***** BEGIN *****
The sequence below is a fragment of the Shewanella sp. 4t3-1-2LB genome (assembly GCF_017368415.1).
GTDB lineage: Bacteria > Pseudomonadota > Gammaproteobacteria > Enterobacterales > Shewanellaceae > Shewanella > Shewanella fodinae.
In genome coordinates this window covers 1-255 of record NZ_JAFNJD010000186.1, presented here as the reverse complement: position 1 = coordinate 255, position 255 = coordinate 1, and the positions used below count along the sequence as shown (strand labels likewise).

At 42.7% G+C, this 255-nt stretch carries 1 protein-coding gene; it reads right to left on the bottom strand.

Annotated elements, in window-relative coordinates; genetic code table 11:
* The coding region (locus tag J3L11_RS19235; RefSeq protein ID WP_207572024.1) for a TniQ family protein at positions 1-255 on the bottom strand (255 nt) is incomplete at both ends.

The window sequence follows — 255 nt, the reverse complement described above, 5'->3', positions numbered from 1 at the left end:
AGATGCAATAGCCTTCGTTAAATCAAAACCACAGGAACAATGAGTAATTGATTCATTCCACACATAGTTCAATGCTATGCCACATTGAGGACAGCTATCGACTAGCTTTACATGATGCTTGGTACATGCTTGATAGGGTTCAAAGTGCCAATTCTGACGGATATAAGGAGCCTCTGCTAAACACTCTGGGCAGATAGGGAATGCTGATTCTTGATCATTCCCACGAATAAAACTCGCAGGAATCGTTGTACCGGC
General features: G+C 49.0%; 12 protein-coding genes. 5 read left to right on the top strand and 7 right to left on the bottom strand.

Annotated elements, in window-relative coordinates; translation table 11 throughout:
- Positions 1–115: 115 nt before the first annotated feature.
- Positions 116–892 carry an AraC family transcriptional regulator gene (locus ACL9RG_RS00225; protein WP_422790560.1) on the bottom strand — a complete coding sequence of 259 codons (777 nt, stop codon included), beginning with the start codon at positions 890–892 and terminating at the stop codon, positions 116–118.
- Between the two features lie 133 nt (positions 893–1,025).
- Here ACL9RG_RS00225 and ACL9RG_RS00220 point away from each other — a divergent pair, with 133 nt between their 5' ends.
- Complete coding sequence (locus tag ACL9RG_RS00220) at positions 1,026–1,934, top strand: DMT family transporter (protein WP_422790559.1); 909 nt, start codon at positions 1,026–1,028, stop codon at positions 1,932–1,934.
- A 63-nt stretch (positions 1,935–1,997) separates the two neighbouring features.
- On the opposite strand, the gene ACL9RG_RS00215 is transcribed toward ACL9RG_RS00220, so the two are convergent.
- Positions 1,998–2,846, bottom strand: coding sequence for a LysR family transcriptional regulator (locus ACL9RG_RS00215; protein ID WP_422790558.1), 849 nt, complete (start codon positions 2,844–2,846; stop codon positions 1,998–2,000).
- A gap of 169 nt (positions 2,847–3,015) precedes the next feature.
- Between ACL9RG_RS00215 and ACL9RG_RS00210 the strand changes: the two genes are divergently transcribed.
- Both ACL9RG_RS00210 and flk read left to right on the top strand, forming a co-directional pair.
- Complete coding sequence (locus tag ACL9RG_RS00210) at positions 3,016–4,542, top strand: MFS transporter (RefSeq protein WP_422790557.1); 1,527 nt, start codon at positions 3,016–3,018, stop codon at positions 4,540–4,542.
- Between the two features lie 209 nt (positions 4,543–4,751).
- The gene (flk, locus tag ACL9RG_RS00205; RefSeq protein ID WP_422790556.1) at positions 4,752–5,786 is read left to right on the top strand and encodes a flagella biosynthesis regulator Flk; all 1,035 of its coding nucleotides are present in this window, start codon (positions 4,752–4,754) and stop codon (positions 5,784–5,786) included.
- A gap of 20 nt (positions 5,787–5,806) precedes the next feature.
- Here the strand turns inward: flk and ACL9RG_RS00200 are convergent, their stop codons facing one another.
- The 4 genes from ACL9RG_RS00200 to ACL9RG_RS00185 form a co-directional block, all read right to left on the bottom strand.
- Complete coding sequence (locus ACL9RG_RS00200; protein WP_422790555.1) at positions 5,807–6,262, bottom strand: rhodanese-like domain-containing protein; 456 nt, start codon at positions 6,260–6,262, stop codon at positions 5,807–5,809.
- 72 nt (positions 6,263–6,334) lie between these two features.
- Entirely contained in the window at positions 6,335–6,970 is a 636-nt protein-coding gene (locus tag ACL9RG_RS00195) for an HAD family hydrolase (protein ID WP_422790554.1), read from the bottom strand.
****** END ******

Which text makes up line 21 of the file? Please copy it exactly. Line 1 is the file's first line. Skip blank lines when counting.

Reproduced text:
- Both ACL9RG_RS00210 and flk read left to right on the top strand, forming a co-directional pair.